SMARTPHONES: Huawei Snagged in Global Smartphone Slowdown

Bottom line: New data shows Huawei’s smartphone sales growth slowed sharply in the second quarter, and the company will be lucky to log 20 percent annual growth due to saturation in its home China market.

Huawei smartphone growth slows sharply in Q2

The first of many reports for second-quarter smartphone sales has just come out, revealing one of the first declines in more than a year for the surging Huawei. At the same time, the new data from TrendForce show that surging Chinese brands Oppo and Vivo are also seeing rapid slowdowns in their recent breakneck growth. The bigger picture is that the global smartphone market is slowing sharply or even contracting after years of rapid growth, with global leaders Apple (Nasdaq: AAPL) and Samsung (Seoul: 005930) also suffering big drops this year.

Some might argue that the 26 percent shipment growth posted by Huawei in this year’s second quarter looks relatively solid, and indeed it far outpaces an overall rise of 3.2 percent in global smartphone sales for the period, according to TrendForce. But the figure is well below Huawei’s previous growth rates that were typically much higher, including 58 percent growth in this year’s first quarter, according to IDC.

Before we go any further, let’s review some of the latest actual data from TrendForce, whose figures will be followed in the next 2 weeks by similar ones from other data tracking firms like IDC and Gartner. Global smartphone sales totaled 315 million for the quarter, up 3.2 percent from a year ago and an 8.9 percent rise from the first quarter. (company announcement; Chinese article)

Among the big global brands, Apple increased its share to 15.1 percent from 14.5 percent in the first quarter, though the figure was still down from its share of 16.4 percent a year earlier. Samsung’s share fell to 24.5 percent from 28 percent in the first quarter, but the latest figure also showed the company’s share is stabilizing at about the 25 percent level.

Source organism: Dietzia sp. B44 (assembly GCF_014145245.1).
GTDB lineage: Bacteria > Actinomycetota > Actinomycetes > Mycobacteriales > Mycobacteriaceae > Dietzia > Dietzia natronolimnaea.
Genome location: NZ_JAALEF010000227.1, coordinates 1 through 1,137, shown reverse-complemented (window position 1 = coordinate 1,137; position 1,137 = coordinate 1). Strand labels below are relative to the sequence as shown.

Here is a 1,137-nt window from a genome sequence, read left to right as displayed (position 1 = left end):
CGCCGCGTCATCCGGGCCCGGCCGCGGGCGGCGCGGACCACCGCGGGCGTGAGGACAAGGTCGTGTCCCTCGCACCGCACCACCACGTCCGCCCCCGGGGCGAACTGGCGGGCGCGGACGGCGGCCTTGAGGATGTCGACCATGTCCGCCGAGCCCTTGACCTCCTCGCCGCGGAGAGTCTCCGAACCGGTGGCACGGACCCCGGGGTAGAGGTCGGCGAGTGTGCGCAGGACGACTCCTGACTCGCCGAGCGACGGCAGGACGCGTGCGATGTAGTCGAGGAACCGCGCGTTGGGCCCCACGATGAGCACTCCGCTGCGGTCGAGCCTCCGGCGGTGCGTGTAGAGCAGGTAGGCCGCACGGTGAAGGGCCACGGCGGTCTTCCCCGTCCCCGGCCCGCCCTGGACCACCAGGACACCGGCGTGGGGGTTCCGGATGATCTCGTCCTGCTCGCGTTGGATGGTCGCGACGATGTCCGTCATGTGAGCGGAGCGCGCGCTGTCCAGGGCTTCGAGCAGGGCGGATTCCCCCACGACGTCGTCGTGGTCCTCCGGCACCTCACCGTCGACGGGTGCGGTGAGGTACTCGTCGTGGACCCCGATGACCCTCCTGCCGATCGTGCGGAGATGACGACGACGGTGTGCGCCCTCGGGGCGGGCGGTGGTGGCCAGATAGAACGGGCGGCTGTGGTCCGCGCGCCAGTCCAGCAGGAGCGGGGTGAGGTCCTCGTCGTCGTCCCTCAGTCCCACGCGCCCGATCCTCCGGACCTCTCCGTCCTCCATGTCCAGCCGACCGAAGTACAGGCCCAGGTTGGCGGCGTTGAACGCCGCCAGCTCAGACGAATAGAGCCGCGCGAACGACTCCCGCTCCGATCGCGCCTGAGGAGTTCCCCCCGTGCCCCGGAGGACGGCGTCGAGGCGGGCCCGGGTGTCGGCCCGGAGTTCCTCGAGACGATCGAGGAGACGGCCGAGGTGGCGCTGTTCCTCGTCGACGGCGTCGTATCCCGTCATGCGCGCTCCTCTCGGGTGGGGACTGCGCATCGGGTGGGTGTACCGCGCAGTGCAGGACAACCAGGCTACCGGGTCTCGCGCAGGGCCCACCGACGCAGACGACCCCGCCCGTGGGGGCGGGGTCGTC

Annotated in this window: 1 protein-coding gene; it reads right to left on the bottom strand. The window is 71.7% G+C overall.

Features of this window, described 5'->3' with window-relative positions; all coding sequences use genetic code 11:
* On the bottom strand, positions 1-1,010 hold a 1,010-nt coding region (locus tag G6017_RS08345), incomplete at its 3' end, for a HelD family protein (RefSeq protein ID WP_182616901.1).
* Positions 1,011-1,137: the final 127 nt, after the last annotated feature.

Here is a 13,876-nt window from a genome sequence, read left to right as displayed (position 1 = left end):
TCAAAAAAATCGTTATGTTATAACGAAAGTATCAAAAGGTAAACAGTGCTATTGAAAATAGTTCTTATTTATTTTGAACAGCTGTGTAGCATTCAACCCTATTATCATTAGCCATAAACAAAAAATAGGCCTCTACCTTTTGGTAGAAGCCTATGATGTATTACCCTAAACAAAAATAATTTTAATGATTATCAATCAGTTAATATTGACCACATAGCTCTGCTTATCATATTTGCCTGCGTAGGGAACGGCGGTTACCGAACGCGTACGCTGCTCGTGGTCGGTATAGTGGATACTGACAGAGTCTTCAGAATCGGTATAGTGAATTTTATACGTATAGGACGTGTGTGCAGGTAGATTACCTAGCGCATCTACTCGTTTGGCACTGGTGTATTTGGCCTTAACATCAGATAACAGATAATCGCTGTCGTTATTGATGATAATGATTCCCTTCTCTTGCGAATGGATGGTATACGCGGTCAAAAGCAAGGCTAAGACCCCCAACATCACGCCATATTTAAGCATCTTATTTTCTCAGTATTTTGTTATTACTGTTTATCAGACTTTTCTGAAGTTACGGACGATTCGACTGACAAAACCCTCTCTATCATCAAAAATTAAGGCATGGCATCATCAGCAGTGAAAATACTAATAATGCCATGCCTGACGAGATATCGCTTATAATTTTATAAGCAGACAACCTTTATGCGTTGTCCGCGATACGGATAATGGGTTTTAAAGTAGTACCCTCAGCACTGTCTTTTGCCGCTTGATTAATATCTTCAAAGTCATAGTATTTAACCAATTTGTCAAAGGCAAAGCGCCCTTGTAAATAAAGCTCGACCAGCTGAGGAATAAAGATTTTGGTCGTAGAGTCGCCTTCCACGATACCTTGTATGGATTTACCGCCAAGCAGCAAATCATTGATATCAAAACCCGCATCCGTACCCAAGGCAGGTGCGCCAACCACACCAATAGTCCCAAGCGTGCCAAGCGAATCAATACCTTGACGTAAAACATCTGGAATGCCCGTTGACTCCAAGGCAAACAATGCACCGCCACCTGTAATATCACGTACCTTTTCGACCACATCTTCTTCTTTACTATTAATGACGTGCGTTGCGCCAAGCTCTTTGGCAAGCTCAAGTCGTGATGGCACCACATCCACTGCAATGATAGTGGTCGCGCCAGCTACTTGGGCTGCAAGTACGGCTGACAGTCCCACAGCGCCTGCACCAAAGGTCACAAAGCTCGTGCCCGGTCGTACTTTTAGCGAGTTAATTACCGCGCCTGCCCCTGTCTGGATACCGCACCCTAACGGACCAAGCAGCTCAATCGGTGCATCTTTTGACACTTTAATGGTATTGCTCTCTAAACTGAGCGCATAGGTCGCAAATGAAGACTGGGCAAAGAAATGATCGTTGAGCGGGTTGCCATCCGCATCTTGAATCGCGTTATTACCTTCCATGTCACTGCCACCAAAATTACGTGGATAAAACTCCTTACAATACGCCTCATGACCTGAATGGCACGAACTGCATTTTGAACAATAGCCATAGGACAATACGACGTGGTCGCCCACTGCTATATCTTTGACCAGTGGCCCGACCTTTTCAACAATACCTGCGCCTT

Market Share Slips

Huawei cemented its place as the world’s third largest brand during the quarter. But like the other global leaders, it also showed a rare decline in market share on a quarter-to-quarter basis, dropping to 9.2 percent in the second quarter from 9.3 percent in the first. Its second quarter shipments of 29 million smartphones would bring its total for the first half of the year to about 56 million smartphones.

That number would put the company easily on track to beat its record sales of just over 100 million smartphones last year. But the problem is that the first-half figure, if we double it, would translate to just 12 percent sales growth for Huawei in 2016. That’s far less than the 50-60 percent growth it previously logged. But the data is consistent with signs that began to appear last month saying the company was sharply lowering its sales targets for 2016. (previous post)

Meantime, we should also note that 2 other Chinese smartphone high-flyers, Oppo and Vivo, also appeared to see their breakneck growth stalling in the second quarter. Oppo managed to claim 5.6 percent of the global market in the quarter, up 0.3 percentage points from the first; while Vivo share remained flat at 4.7 percent over the same period.

So, what’s happening here, and what will it mean for the Chinese brands, most notably Huawei? The bigger picture seems to be that China’s smartphone market, the world’s largest, has become highly saturated and none of the brands will see big gains there for the foreseeable future. That’s important because China was largely responsible for the meteoric growth of most of these domestic brands over the last 2 years, and was also a major factor behind Apple’s boom.

All that said, the big factor for all of these companies going forward will be their ability to grow outside China, especially by cultivating emerging markets like the BRICS where penetration rates are typically low. In that regard, Huawei and the struggling Lenovo (HKEx: 992) and ZTE (HKEx: 763; Shenzhen: 000036) might have an advantage, since they already have extensive overseas networks. Others like Xiaomi are learning that building such networks takes time and isn’t easy, and for those reasons could face more difficulty.

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